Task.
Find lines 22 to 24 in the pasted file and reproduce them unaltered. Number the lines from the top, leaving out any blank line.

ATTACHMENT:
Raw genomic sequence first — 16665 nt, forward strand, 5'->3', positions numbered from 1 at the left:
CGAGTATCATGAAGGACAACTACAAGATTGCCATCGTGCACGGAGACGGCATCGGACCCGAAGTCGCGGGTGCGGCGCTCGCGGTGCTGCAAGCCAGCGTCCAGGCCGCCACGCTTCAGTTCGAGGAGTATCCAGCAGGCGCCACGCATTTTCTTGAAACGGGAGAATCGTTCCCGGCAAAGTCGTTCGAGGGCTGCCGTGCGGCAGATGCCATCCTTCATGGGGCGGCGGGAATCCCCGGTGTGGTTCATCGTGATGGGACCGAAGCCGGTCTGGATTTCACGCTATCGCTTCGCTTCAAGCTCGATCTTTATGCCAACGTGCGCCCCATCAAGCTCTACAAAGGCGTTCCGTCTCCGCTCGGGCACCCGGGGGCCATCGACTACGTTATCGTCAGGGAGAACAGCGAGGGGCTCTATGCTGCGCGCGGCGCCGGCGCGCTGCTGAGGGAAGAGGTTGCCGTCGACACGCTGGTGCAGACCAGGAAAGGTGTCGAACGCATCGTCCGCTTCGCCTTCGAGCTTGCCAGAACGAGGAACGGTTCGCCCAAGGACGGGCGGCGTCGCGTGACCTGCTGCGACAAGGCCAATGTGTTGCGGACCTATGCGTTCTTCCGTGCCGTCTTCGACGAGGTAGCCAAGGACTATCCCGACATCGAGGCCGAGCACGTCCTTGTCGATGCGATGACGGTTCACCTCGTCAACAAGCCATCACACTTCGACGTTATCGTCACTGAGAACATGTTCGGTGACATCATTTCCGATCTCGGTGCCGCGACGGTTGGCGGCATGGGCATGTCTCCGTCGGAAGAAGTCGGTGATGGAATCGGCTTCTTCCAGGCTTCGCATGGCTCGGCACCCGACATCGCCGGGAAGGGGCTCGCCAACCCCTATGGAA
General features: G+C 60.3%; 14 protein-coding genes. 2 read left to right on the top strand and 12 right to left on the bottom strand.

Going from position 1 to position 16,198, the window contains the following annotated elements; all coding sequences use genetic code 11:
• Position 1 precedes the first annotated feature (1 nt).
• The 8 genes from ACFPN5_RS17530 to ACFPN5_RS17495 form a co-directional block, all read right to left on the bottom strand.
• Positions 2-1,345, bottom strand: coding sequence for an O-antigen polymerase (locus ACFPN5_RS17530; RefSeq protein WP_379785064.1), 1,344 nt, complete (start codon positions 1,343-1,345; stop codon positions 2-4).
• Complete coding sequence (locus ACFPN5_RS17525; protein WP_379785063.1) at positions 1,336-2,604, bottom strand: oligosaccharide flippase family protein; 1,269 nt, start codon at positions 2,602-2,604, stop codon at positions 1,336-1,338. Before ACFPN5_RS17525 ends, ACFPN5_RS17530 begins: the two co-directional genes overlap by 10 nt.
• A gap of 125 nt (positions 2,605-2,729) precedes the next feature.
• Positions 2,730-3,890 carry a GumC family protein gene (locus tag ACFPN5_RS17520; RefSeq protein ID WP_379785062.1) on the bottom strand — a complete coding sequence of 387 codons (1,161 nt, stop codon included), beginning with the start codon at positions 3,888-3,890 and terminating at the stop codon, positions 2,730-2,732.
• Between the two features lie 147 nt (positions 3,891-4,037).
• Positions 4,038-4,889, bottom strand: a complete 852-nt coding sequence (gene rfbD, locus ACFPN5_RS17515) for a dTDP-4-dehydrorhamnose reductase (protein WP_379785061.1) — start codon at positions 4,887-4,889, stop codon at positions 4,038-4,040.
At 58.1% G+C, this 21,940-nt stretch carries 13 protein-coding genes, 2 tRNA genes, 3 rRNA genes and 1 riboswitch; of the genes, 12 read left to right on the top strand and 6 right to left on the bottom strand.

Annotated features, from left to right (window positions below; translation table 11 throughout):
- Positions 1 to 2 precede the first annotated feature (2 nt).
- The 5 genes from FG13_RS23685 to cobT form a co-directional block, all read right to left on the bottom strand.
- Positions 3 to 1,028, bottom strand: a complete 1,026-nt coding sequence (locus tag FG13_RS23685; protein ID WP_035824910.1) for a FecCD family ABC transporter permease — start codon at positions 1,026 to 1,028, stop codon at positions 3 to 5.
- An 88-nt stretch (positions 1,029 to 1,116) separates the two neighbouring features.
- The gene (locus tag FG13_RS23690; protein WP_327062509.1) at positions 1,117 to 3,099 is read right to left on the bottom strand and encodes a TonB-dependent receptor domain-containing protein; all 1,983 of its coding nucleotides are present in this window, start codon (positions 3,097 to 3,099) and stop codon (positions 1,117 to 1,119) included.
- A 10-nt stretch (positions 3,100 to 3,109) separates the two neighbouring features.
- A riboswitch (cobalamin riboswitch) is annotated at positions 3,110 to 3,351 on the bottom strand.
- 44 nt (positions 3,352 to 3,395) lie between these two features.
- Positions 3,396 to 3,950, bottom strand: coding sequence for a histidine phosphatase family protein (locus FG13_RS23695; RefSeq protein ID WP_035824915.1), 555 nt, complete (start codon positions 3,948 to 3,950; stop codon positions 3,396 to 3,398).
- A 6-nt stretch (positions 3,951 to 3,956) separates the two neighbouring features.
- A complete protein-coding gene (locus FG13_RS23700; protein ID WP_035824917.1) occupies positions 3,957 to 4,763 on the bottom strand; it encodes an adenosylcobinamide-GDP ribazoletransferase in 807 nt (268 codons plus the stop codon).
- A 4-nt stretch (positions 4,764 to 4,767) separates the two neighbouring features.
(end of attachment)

- 44 nt (positions 3,352 to 3,395) lie between these two features.
- Positions 3,396 to 3,950, bottom strand: coding sequence for a histidine phosphatase family protein (locus FG13_RS23695; RefSeq protein ID WP_035824915.1), 555 nt, complete (start codon positions 3,948 to 3,950; stop codon positions 3,396 to 3,398).
- A 6-nt stretch (positions 3,951 to 3,956) separates the two neighbouring features.